Review: Cat Cafe, Myeong-dong, Seoul

As a self-confessed animal lover, one of the best experiences I had when travelling in Seoul was visiting the Cat Cafe in Myeongdong! I had read a lot about cat cafes in other cities in Asia, and it just seemed like the cleverest idea – somewhere to sit down with a cup of tea and CUDDLE A KITTY CAT! How is that not a recipe for winning and having the best experience of your life?

The cafe is down a side street and then up three flights of stairs, so it can be hard to find. However, they have a mascot who stands at a nearby busy cross street in the centre of Myeongdong in a full cat costume, so once you spot it, you know you can’t be too far away.


As you go in, you immediately change your shoes for a pair of slippers they give you before you even enter the space. You also have to buy a drink immediately before you can sit down and start playing with the cats. The drinks are much more expensive than usual (around $8 AUD for a cappucino), however as they don’t limit the amount of time you can spend in the cafe, you could conceivably stretch a single coffee out over the course of three or four hours and get as much petting time as you want.


The staff are also quite strict about rules of the cafe, all designed to ensure the cats’ comfort. Things like, you’re not allowed to pick up the cats unless they specifically come up to you and jump in your lap.


They also tell you about how to identify the cats that are most likely to bite or scratch when over-provoked. Cats who don’t play well with small children are marked by a special pointy felt collar.


You also get the option of buying little cans of cat food which you can then feed to the cats. They all know how to listen out for the sound of a can being opened, and you can actually feed them with a teaspoon!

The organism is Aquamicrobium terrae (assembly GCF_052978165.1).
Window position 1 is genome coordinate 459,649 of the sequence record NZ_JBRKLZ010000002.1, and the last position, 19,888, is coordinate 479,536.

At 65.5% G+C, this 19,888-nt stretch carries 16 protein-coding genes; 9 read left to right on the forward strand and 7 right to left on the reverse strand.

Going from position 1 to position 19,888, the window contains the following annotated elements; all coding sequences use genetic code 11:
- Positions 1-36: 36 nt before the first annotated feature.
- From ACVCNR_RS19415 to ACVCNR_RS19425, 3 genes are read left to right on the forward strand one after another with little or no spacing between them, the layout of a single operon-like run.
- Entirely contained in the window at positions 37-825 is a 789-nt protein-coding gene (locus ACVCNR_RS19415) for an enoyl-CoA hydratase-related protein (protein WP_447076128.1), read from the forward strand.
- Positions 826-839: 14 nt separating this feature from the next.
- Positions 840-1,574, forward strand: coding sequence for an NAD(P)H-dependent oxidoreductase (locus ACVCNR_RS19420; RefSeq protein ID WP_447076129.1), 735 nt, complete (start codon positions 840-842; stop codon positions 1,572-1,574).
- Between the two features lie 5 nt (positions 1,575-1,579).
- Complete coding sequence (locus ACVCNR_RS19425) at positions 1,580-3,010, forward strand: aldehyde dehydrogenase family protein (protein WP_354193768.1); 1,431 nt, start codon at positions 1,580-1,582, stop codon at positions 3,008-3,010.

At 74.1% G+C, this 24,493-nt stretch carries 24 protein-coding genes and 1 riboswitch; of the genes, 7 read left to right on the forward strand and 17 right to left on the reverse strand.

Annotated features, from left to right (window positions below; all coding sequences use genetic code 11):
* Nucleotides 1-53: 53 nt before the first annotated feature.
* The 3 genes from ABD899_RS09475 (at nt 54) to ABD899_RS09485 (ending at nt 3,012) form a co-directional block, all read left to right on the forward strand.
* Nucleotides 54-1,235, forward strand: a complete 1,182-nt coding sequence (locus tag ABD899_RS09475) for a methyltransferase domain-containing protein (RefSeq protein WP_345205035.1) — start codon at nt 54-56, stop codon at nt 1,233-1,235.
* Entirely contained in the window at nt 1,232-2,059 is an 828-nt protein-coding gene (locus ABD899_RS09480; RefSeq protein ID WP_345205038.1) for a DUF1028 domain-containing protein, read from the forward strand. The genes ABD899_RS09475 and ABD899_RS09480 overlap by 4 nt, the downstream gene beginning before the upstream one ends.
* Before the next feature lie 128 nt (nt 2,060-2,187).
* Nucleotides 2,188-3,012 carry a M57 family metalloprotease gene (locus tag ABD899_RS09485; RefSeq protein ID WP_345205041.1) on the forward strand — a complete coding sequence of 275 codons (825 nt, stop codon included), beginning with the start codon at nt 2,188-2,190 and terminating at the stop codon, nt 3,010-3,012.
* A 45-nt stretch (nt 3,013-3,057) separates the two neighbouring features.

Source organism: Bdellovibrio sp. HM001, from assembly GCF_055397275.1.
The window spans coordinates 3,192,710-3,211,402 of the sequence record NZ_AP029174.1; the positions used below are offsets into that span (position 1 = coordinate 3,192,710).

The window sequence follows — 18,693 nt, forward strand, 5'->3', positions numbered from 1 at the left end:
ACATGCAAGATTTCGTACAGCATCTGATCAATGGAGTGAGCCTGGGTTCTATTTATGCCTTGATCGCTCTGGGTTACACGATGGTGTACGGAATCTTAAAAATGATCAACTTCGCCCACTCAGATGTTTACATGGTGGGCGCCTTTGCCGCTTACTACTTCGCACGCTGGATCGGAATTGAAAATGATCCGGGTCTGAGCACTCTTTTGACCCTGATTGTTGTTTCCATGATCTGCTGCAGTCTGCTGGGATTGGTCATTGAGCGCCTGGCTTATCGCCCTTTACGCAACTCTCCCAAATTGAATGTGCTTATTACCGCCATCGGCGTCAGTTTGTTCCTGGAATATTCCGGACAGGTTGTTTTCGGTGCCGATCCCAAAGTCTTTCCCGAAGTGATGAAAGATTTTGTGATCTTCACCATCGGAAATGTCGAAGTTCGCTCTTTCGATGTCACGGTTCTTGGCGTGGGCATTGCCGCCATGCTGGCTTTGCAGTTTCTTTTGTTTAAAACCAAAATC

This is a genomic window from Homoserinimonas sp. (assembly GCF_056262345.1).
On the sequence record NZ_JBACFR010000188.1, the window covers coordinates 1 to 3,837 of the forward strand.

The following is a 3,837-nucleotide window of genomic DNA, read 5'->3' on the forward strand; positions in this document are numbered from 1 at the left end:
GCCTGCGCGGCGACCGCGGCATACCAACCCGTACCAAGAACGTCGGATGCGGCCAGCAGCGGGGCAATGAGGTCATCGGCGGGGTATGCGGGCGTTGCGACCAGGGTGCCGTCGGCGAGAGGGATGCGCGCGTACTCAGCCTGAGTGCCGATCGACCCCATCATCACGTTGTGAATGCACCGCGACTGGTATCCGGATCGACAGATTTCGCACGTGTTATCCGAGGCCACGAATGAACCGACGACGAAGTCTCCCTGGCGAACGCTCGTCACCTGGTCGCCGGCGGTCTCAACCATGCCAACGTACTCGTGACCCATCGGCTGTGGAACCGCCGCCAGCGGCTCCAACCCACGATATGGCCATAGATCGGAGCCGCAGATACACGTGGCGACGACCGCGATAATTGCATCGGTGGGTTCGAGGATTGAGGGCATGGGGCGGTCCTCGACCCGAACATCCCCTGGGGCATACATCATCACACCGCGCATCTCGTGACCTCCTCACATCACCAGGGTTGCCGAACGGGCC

I was really impressed by the design of the cafe itself. With lots of ledges built in for cats to sun themselves, and climbing frames┬áthat allowed them to climb up high and seat themselves high up away from human interference, they’ve really designed it for the cats comfort. If they need quiet time away from people, they can certainly get it!


The staff are very impressive as well. They all clearly know all the cats by name and character…for instance, they know that this little charcoal cat loves to sprint and make a break for the door as soon as it opens, so they always grab him before any customers walk out!


The staff were also dedicated to keeping the cat cafe clean, so while you might think that it could very easily get dirty with shedded cat hair, scattered litter and other icky things, it’s actually quite the opposite. In the two hours that we spent in the cat cafe, the staff went around at least four or five times with a mop that caught all the cat hair, and went around spraying and wiping all surfaces as well.


K really enjoyed the Cat Cafe as well, even though he would be the first person to admit that he was probably more of a dog person prior to our getting together as a couple. Having now lived with my beloved cat Darcy for the past two years, I think I’ve managed to convert him to a cat lover!


Going to the Cat Cafe in Myeongdong was a wonderful experience – not just for the opportunity to pet cats (something I was strongly missing since I hadn’t seen my own cat for two and a half weeks!), but also because it was the perfect chance to sit down and unwind after a busy day of being a tourist.

We actually went in the late afternoon/evening directly after we finished a tour of the DMZ (de-militarised zone) between North and South Korea. Having something fun and relaxing to do really helped to smooth out any sadness or heavy emotions that resulted from the war-centric day tour. I highly recommend a visit to the Cat Cafe to everyone!

2 thoughts on “Review: Cat Cafe, Myeong-dong, Seoul”

  1. Interesting post! I have heard about cat cafes in Japan and thought it was a great idea! Wouldn’t it be great to have one in Sydney. I would love to visit Sth Korea one day and will definitely stop by the Cat Cafe.

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